Comfort, luxury and refinement. When Toyota introduced Lexus as its luxury brand back in 1989, these three words clearly defined the Lexus brand. The 1990 Lexus LS featured an ultra-smooth V8 engine, plush ride and a well-appointed interior that featured technology that rivaled the best European offerings at the time. Through the 90s and arguably into the 2000s, Lexus not only became synonymous with comfort and refinement, but also a lack of sportiness, feeling and exhilaration. In 2006, realizing this deficiency in its product line, Lexus headed back to the drawing board and claimed its own high-performance letter, F. Following its first attempt at a high performance sedan, the IS F, Lexus went all-out with its LFA supercar and currently offers two F performance models in its lineup, the RC F coupe and GS F sedan. Now, Lexus has taken its redefined DNA, applied it to its LF-LC concept and produced its next generation halo car, the Lexus LC.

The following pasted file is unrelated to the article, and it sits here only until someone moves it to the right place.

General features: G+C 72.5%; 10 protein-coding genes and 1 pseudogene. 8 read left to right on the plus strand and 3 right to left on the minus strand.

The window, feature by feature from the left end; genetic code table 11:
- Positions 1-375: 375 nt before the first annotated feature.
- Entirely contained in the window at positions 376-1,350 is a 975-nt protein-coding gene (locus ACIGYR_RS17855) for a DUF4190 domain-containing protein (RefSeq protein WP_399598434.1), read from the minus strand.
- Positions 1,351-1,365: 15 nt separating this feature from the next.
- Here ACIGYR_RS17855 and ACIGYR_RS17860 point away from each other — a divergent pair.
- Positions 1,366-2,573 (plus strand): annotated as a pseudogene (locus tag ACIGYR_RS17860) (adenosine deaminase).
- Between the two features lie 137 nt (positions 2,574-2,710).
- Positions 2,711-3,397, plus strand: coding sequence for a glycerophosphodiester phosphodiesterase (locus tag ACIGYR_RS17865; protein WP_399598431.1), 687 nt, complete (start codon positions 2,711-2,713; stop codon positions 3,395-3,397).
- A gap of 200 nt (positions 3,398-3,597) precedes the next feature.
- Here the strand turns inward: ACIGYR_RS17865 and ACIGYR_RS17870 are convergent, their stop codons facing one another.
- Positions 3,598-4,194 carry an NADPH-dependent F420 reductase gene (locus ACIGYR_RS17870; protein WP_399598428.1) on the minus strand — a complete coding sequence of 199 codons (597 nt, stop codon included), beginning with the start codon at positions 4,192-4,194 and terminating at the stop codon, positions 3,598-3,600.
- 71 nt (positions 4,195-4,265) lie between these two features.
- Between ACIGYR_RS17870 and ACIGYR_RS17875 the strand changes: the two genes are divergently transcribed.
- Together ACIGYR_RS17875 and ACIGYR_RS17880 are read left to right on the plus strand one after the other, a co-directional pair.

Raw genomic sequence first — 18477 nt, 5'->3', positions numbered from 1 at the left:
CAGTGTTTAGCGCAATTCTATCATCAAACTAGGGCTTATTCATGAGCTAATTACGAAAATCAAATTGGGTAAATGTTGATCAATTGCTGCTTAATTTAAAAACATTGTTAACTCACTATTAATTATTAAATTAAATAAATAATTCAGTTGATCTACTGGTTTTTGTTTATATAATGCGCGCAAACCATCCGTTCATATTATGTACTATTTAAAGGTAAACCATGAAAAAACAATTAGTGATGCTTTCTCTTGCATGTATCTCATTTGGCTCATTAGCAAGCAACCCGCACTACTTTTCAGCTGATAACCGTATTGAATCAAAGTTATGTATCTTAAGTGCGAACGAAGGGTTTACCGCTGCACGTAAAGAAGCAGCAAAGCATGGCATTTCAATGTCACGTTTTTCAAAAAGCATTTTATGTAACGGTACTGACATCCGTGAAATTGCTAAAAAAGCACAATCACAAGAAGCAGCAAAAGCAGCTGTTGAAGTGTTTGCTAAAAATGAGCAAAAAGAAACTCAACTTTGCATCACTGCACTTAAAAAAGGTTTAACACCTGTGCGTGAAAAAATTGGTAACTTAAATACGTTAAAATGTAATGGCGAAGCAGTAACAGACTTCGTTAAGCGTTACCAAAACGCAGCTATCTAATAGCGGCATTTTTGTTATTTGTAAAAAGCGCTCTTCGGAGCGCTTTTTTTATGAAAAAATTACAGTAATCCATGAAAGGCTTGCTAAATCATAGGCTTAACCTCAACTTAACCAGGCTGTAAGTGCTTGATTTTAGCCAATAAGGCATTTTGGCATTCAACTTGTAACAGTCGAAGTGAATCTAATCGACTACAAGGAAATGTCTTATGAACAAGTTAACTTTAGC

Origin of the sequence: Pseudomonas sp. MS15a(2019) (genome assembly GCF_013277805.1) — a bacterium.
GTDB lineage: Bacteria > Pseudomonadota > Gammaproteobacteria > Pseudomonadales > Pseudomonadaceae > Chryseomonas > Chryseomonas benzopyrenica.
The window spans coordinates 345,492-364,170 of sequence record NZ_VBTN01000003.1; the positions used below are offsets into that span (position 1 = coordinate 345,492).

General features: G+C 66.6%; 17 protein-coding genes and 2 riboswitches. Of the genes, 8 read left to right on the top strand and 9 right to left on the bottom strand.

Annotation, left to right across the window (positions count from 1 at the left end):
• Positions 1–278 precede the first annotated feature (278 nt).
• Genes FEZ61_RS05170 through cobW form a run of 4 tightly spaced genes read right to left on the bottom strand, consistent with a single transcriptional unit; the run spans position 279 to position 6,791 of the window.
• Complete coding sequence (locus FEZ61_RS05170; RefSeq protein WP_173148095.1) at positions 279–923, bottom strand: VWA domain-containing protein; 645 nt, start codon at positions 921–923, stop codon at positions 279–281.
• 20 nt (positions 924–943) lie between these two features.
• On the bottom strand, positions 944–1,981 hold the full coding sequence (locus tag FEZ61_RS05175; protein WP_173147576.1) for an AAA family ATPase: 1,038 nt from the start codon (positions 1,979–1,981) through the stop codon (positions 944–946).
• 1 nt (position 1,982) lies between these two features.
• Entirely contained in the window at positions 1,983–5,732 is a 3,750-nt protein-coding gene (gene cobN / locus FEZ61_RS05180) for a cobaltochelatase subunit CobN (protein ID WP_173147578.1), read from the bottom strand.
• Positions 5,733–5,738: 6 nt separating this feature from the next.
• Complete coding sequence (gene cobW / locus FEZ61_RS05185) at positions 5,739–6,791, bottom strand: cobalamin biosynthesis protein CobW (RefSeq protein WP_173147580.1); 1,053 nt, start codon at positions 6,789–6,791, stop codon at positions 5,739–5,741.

Text by Jun Chen // Photos by Jun Chen and Courtesy Of Lexus
When the Lexus LF-LC (Lexus Future, Luxury Coupe) concept debuted nearly five years ago in Detroit, the reception that Lexus received was staggering. Designed by Calty in Newport Beach, California, the LF-LC’s captivating exterior and futuristic, driver-centric interior exposed a new, exciting vision for Lexus. However, Lexus had no plans to take the LF-LC to production. Not only did the mainstream media eagerly want Lexus to build it, the naysayers didn’t believe that Lexus would, or even could, build it. From its beautifully slim profile to its wide-and-low aesthetic, the LF-LC marked a monumental shift in Lexus ethos. With the Lexus brand on the brink of boring and such a positive response to the LF-LC, Mr. Akio Toyoda, President & CEO of Toyota Motor Corporation, knew that the LF-LC was an opportunity to invigorate the Lexus brand.